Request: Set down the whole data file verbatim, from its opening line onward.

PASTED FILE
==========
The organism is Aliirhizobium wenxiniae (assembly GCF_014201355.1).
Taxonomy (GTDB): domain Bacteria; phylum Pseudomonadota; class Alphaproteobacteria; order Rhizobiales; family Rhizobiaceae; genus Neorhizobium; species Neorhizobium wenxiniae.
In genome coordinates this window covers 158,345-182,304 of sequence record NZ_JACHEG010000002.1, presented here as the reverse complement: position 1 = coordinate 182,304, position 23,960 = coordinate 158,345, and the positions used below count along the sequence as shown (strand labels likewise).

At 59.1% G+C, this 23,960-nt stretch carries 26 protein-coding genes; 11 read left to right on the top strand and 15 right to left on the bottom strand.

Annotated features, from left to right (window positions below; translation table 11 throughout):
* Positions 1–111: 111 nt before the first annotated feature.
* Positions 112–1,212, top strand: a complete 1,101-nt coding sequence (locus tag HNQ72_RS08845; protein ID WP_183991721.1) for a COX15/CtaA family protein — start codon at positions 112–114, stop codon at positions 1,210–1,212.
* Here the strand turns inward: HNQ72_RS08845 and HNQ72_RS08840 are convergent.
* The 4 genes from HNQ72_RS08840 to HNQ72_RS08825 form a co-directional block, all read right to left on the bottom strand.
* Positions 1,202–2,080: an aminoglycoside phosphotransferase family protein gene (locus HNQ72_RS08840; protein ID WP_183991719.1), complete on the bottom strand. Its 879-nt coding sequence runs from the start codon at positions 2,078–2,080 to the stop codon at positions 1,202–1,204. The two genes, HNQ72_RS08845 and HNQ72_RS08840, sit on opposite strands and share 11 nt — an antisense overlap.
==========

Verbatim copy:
The organism is Aliirhizobium wenxiniae (assembly GCF_014201355.1).
Taxonomy (GTDB): domain Bacteria; phylum Pseudomonadota; class Alphaproteobacteria; order Rhizobiales; family Rhizobiaceae; genus Neorhizobium; species Neorhizobium wenxiniae.
In genome coordinates this window covers 158,345-182,304 of sequence record NZ_JACHEG010000002.1, presented here as the reverse complement: position 1 = coordinate 182,304, position 23,960 = coordinate 158,345, and the positions used below count along the sequence as shown (strand labels likewise).

At 59.1% G+C, this 23,960-nt stretch carries 26 protein-coding genes; 11 read left to right on the top strand and 15 right to left on the bottom strand.

Annotated features, from left to right (window positions below; translation table 11 throughout):
* Positions 1–111: 111 nt before the first annotated feature.
* Positions 112–1,212, top strand: a complete 1,101-nt coding sequence (locus tag HNQ72_RS08845; protein ID WP_183991721.1) for a COX15/CtaA family protein — start codon at positions 112–114, stop codon at positions 1,210–1,212.
* Here the strand turns inward: HNQ72_RS08845 and HNQ72_RS08840 are convergent.
* The 4 genes from HNQ72_RS08840 to HNQ72_RS08825 form a co-directional block, all read right to left on the bottom strand.
* Positions 1,202–2,080: an aminoglycoside phosphotransferase family protein gene (locus HNQ72_RS08840; protein ID WP_183991719.1), complete on the bottom strand. Its 879-nt coding sequence runs from the start codon at positions 2,078–2,080 to the stop codon at positions 1,202–1,204. The two genes, HNQ72_RS08845 and HNQ72_RS08840, sit on opposite strands and share 11 nt — an antisense overlap.